Immortals (2011) Review

If adaptations are Hollywood’s bread and butter, then reboots and remakes are the jam and marmalade that sometimes substitute as spread. Since there are only so many popular comic book franchises to go around, it makes sense that the film industry would tap into other works, like Greek Mythology. Immortals presents a fresh take on the familiar stories, offering stunning visuals, excellent acting and exciting action. It’s not quite an epic film and it could stand to take itself a little more seriously, but otherwise audiences will have a fantastic time in the theater.

According to the film, a war raged between immortal beings, resulting in the victors imprisoning the defeated within Mount Tartarus.  The conquerors were known as gods while the conquered were dubbed titans, who thirsted for revenge. Many generations have passed since the conflict between the immortals, and humanity has long since forgotten the gods, discounting them as fairy tales. King Hyperion (Mickey Rourke) takes the absence of the gods in his life personally when his family dies from disease. He becomes bent on discovering the Epirus Bow, which is fabled to have the power to release the titans from their prison. Unfortunately, only a virgin oracle (Freida Pinto) knows the bow’s location. It resides in the seaside town of a peasant named Theseus (Henry Cavill) whose life is shattered when Hyperion’s army invades his village and kills his mother. Fortunately for Theseus, Zeus (Luke Evans) and other gods favor him, placing Theseus on a path to stop Hyperion from destroying humanity.

Immortals is fertile ground for an epic story – a cruel and overwhelming force sweeps the land, forcing the lowliest of citizens to rise up from the ashes and resist – but the film never quite reaches for that high of drama. Instead, Immortals leans more toward being slick and flashy. Don’t expect great character or plot development. In fact, many actions in the film don’t feel properly motivated, like Theseus’ ally Stavros (Stephen Dorff) joining the fight against Hyperion for a silly reason even though certain death awaits him. Nevertheless, if audiences go in expecting epic-lite, then they will be very pleased.

The style of the film is beautiful to behold and presents delightful visuals that are rarely seen. Consider characters fighting by the oil-rich Black Sea only to be drenched by a gigantic wave, leaving them lacquered by a thick layer of oil in the very next scene. It’s a striking image and many more moments that follow are moving works of art. On the other hand, Immortals also looks synthetic and is artificial in many practical ways. The environment never shakes its soundstage feel and many moments in the film happen inorganically. It’s always a disappointment when a thrilling fight ends because one combatant decided to savor his impending victory rather than make the killing blow, allowing his foe to regain his strength.

Despite a few niggling disappointments, the action in the film is very good. Tarsem Singh and his team did a wonderful job in framing the fights and battles properly, giving audiences enough room to appreciate what’s going on, but still keeping them in the thick of things. Greek Mythology buffs will appreciate Theseus’ grappling skills; it’s just a shame the film didn’t develop his wrestling foundation. The best part of action sequences are the many creative deaths. The immortals possess superhuman powers that allow them to move at incredible speeds. Victims move in slow motion as gods obliterate them, sending viscera splattering all over the place. Despite its gruesomeness, the death and dismemberment is so over-the-top that it disconnects from reality and almost becomes a macabre form of modern art.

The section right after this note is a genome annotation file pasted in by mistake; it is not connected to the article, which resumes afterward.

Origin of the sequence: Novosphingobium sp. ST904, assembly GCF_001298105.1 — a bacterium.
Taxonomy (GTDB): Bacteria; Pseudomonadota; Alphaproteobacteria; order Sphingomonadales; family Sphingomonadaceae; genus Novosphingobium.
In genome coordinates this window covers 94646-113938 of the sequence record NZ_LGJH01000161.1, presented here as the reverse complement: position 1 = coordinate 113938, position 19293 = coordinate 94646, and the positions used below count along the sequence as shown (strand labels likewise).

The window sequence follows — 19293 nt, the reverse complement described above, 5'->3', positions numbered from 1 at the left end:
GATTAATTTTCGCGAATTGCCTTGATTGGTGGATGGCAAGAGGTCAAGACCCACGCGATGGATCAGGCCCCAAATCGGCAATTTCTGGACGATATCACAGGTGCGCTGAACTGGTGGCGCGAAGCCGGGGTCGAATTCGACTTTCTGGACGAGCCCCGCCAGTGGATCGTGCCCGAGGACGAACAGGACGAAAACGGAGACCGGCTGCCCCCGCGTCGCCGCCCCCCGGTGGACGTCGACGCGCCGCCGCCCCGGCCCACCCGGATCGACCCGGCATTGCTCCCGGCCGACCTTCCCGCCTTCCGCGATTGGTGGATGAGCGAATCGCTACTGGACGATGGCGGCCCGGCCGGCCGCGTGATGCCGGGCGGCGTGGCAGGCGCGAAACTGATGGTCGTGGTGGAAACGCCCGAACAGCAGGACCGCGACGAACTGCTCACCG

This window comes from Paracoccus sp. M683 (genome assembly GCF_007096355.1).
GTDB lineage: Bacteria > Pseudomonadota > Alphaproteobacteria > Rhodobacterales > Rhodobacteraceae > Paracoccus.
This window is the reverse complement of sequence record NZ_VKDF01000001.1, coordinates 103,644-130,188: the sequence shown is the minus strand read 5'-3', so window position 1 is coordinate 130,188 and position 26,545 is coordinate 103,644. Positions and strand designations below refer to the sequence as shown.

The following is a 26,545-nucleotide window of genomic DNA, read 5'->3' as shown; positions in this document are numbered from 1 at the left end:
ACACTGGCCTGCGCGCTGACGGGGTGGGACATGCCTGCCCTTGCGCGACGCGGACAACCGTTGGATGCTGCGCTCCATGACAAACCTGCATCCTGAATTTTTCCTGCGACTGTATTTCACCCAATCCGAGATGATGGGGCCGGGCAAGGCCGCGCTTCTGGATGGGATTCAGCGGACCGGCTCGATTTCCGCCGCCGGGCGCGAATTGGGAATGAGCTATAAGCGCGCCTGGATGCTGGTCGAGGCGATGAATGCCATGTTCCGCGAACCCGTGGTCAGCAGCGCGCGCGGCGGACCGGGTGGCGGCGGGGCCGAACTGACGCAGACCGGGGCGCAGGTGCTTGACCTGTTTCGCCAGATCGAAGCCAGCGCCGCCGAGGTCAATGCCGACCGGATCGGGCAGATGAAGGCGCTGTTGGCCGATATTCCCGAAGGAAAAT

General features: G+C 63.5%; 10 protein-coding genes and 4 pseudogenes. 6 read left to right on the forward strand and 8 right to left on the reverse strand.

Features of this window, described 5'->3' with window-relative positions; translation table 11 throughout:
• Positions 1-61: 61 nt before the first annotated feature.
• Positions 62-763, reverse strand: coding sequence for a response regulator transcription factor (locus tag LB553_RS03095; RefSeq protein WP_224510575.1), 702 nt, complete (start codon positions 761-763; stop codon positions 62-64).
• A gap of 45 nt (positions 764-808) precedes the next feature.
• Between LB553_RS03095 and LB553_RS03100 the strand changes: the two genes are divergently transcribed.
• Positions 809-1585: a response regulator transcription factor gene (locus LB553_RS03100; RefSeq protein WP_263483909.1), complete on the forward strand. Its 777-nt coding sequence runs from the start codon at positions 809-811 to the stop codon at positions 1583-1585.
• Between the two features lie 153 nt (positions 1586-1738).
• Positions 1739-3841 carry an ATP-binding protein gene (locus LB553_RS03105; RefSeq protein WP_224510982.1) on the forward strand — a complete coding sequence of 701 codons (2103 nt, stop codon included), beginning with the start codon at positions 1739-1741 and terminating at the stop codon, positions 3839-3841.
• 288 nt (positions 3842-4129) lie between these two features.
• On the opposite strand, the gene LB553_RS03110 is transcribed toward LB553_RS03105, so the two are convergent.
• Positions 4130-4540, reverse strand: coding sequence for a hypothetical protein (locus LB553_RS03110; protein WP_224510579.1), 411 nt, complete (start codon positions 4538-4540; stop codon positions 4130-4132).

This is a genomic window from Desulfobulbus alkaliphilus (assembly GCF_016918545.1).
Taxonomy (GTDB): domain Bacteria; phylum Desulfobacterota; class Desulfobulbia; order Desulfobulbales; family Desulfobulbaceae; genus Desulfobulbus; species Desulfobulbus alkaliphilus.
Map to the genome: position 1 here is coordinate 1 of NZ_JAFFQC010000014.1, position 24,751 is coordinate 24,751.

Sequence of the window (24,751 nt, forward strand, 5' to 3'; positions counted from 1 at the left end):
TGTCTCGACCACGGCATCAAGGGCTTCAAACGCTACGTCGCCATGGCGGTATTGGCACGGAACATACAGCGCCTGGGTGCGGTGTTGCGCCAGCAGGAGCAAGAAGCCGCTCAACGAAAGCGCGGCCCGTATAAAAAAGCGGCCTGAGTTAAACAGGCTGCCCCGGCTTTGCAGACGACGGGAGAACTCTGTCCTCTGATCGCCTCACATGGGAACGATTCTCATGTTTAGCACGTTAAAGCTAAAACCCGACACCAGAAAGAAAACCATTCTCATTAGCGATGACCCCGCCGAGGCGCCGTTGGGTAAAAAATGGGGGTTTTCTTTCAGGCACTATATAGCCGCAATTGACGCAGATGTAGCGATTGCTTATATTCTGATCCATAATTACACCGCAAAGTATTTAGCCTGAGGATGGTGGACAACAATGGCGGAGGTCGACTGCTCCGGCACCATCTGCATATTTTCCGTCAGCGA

The highlight of the film is Mickey Rourke and it’s obvious that plenty of time went into developing his character. Rourke’s Hyperion is fearsome, unscrupulous, evil and tortured. What could have easily have been a typical, flat bad guy is instead a multi-dimensional character that could be sympathetic if it weren’t for everything he did and said to spurn sympathy. Little choices, like checking his nails after killing someone or spitting food in the middle of his speech really help bring Hyperion to life and prove Rourke’s commitment to his roles.

Finally, Immortals manages to bring something new to entertainment by presenting Greek gods as young people in the prime of their lives. After all, why wouldn’t gods shape their bodies in the most pleasing forms? It was also a very clever choice by the filmmakers to present the film as the true events that bore the myth, such as Theseus’ fight with the Minotaur. It’s just a shame the film didn’t do more for scholars and admirers of Greek Mythology.

Immortals is mostly fun, occasionally very dark and sometimes bordering on epic. Practical questions concerning siege warfare (Why not shoot down the entire wall with your weapon that shoots unlimited explosive artillery?) and defensive structures (Who built those stairs so close to the attacker’s side?) notwithstanding, audiences will easily overlook any shortcomings and surrender to the rush of this bloody thrill ride.